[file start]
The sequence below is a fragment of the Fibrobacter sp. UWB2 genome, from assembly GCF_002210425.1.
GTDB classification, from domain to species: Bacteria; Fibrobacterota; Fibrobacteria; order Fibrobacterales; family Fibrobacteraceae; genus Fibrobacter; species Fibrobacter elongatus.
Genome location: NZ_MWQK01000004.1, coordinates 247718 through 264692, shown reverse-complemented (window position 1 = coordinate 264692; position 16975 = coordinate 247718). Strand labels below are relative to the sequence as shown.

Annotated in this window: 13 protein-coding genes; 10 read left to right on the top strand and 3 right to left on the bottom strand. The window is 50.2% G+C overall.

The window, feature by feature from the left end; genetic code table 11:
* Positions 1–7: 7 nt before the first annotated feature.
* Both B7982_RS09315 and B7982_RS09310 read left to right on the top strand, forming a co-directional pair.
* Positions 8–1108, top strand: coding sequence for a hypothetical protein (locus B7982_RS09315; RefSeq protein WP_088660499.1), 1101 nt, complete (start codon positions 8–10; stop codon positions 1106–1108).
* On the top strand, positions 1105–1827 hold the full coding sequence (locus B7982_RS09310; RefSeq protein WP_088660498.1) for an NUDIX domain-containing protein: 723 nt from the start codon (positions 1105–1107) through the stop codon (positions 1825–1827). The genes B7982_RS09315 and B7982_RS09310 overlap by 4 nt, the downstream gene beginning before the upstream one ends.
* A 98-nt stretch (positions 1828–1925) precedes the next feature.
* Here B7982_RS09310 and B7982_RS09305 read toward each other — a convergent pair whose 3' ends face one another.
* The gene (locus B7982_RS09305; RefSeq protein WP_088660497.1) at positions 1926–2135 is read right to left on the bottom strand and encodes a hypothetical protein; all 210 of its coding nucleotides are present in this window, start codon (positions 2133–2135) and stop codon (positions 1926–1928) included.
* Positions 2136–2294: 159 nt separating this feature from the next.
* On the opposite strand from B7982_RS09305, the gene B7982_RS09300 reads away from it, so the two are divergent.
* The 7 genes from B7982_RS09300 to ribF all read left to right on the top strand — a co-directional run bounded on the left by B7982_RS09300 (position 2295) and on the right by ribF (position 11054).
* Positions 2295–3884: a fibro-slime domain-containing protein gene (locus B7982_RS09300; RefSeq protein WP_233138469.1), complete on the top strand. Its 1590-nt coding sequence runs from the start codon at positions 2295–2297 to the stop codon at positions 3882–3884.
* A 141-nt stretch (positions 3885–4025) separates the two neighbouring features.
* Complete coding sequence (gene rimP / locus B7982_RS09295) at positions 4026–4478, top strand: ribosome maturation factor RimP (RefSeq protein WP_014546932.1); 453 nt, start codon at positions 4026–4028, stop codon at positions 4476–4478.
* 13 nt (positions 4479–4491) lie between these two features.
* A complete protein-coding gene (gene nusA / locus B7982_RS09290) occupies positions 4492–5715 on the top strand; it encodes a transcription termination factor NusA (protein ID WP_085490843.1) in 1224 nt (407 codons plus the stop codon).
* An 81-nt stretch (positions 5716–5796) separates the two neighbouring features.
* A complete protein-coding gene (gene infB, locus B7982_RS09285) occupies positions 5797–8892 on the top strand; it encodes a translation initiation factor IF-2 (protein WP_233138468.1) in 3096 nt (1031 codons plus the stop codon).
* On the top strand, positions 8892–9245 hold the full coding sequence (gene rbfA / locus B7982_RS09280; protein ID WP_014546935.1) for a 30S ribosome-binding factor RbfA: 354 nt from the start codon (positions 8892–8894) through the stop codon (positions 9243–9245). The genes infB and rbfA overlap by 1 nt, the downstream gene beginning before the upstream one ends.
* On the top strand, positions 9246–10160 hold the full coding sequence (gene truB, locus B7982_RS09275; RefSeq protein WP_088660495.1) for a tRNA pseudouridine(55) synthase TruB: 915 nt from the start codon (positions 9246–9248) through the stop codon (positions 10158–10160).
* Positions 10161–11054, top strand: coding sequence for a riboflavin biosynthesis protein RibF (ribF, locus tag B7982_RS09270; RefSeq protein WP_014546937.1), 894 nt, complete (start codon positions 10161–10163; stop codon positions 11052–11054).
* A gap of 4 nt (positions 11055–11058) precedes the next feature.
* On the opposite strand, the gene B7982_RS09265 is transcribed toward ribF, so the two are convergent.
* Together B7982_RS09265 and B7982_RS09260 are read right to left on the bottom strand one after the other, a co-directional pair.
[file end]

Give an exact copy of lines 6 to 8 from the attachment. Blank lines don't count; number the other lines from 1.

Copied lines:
* Positions 1–7: 7 nt before the first annotated feature.
* Both B7982_RS09315 and B7982_RS09310 read left to right on the top strand, forming a co-directional pair.
* Positions 8–1108, top strand: coding sequence for a hypothetical protein (locus B7982_RS09315; RefSeq protein WP_088660499.1), 1101 nt, complete (start codon positions 8–10; stop codon positions 1106–1108).